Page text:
The island is one of the tourist sites in Kisumu and is protected by the service which has also introduced a number of wildlife including waterbucks, baboons, monkeys, impalas, Zebras and Warthogs. It is also the home of several species of birds as well as hippos and crocodiles.
But with the rising water levels, KWS could be forced to seek alternative homes for some of the wild animals even as residents continue to decry the frequent human-wildlife conflict that has soared in the past few months.
Interviews with a number of senior Kenya Wildlife Services and residents established that there are fears the rising waters could have devastating effects on the wildlife kept at the site.
With a huge chunk of their grazing fields already lost in the lake, some of the animals have migrated into homes near the shores to scavenge for food escalating human-wildlife conflict.
“It is a concern because we do not know how high the water levels will rise. It is a rare phenomenon that has affected the park adversely,” said a senior warder who sought anonymity.
Questions however remain where the animals could be relocated to after its other facility based in Kisumu Impala Park is also facing a similar fate after the rising waters submerged part of it.
A spot check at the two parks indicates that their shores has already been submerged by the rising waters which is wreaking havoc to the establishments along the Lake.
A KWS officer said that they have now been forced to up their surveillance as they struggle to respond to the environmental crisis.
“We are facing a major challenge because the waters keep rising at the park and we cannot rule out total submergence given what we have already witnessed around the shores of the lake,” said the officer.
Should the lake reclaim the island, it will rob the region of one of the iconic tourist sites where hundreds of visitors have been streaming in before Covid-19 to enjoy the beautiful scenery of the lake and the wild animals.
Experts are however painting a gloomy picture on the state of the swelling waters and have attributed it to climate change.
According to experts, the levels of the water has continued to rise with Kenya Marine and Fisheries Research Institute saying that it has gone beyond two meters.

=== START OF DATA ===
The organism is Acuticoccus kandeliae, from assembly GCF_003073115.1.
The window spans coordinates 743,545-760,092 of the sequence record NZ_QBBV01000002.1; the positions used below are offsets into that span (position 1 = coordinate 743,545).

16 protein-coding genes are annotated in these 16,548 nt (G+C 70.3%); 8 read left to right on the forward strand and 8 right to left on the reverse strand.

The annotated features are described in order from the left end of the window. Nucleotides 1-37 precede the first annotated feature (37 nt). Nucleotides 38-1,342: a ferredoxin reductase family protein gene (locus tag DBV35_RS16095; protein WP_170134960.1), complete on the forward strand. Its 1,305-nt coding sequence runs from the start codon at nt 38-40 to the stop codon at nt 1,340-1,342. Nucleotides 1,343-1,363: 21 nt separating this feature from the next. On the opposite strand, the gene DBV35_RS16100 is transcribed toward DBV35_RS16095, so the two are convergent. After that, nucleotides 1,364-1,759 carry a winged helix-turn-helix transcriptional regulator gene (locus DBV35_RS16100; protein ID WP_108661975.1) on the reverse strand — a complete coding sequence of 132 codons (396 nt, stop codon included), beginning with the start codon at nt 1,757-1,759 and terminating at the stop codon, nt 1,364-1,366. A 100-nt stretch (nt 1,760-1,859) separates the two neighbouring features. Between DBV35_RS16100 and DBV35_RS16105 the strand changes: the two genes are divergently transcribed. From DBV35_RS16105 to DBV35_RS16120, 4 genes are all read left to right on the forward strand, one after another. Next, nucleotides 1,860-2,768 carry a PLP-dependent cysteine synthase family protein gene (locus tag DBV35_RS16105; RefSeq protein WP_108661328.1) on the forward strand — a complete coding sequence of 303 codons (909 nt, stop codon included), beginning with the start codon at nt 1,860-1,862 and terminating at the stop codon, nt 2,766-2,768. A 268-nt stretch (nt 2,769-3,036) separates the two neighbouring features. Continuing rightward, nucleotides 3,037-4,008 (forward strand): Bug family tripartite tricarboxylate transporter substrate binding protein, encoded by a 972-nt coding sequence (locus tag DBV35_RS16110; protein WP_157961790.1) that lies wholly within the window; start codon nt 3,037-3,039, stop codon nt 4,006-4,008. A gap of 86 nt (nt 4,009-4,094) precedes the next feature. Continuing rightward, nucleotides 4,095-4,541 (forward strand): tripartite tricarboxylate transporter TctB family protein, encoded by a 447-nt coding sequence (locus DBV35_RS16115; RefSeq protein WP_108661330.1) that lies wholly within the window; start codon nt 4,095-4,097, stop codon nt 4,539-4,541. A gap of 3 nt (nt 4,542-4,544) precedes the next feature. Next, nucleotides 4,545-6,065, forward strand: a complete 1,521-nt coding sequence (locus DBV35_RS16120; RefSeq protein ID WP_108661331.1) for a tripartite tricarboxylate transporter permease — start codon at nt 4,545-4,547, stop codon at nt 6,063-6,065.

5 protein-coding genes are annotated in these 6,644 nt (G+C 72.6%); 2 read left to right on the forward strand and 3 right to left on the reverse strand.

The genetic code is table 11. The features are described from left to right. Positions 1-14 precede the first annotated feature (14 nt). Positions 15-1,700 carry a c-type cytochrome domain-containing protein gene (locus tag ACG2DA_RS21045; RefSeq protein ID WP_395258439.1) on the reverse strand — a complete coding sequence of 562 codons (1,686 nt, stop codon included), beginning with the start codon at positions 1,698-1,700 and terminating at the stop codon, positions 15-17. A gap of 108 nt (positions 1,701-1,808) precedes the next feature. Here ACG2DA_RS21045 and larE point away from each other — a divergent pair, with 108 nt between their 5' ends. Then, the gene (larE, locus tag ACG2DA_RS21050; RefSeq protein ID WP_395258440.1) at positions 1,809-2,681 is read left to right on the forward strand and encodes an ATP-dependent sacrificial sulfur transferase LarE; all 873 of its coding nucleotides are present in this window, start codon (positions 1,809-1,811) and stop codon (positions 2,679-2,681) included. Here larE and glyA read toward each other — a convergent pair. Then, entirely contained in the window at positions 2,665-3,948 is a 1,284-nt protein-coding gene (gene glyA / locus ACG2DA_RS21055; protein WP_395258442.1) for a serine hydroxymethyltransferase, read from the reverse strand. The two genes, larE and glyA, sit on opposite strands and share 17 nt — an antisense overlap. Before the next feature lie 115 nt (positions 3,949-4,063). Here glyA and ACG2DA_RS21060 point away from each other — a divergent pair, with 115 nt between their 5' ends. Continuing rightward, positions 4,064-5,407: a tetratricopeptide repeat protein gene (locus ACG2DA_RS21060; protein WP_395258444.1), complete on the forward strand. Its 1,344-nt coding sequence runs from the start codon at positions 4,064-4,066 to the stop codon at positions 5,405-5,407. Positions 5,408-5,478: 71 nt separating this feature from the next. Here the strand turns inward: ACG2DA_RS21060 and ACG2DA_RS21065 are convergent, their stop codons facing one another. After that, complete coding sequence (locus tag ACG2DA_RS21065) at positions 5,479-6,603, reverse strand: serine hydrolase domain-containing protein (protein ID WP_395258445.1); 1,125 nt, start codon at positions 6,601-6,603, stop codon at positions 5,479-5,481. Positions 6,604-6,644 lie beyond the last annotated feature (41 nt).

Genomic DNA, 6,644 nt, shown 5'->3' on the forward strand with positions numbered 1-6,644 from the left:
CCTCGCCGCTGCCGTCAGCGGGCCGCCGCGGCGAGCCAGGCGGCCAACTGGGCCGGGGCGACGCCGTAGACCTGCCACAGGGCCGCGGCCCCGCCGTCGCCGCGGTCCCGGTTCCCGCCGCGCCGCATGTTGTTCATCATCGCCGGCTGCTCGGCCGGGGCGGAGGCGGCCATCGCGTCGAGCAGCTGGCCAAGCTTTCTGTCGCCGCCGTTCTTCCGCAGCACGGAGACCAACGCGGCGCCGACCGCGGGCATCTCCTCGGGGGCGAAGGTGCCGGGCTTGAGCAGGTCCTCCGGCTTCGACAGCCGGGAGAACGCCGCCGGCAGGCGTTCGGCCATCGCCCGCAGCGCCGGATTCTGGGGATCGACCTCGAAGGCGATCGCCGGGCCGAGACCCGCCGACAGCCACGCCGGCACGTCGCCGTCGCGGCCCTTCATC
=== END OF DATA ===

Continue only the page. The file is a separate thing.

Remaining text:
Yesterday, Christopher Aura, a scientist with the Kenya Maritime Fisheries Institute told The Standard that climate change is the reason behind the swelling waters.
“The waters of Lake Victoria are swelling as a result of climate change. Several rivers are also having levels of water that is draining into the lake,” said Aura.
And with the developments, KWS now joins the list of other establishments that are counting heavy losses as a result of the swelling waters. Other State entities, like Kenya Ports Authority, too is counting losses after some of its jetties were consumed by the swollen lake.
For KWS however, the developments mean they have to pay the price through compensation to the several victims of wildlife attacks especially snakes and hippo attacks.
Yesterday, members of a community living next to the island on the mainland presented a petition to KWS to complain about the frequent attacks by the wild animals from the park.
The petition was signed by three environmental activists Michael Nyaguti, Haggai Kadiri and Joshua Nyamori, an advocate.
They claimed that the compensation for the victims of the attacks was being done unfairly and are also pushing to have KWS to construct a ring-fence around the park to prevent the animals from escaping and attacking innocent villagers.
About a week ago, senior KWS officials confirmed that four people had been attacked and killed by hippos and crocodiles within the county in the past two weeks.
Several other victims too are on their recovery path after being attacked by free-roaming animals from the park and other submerged places around the lake.
Records from KWS seen by the Standard indicated that in the past three months the number of cases has rapidly increased to 300 with more than 100 cases reported per month.
The increasing number is a result of the rising water levels from Lake Victoria which has left a trail of destruction, displacing wildlife forcing them to invade homesteads killing domestic animals, destroying crops, and causing adverse human injuries.
Ali Juma, a resident from Usoma protested the slow-paced compensation from the KWS, Juma claimed even after reporting the matter of several attacks mated on his family by wild animals no action has been taken.
Juma said, hippos have destroyed his 20 acres of rice fields and a baboon attacking and injuring his son last week.
Credit: Source link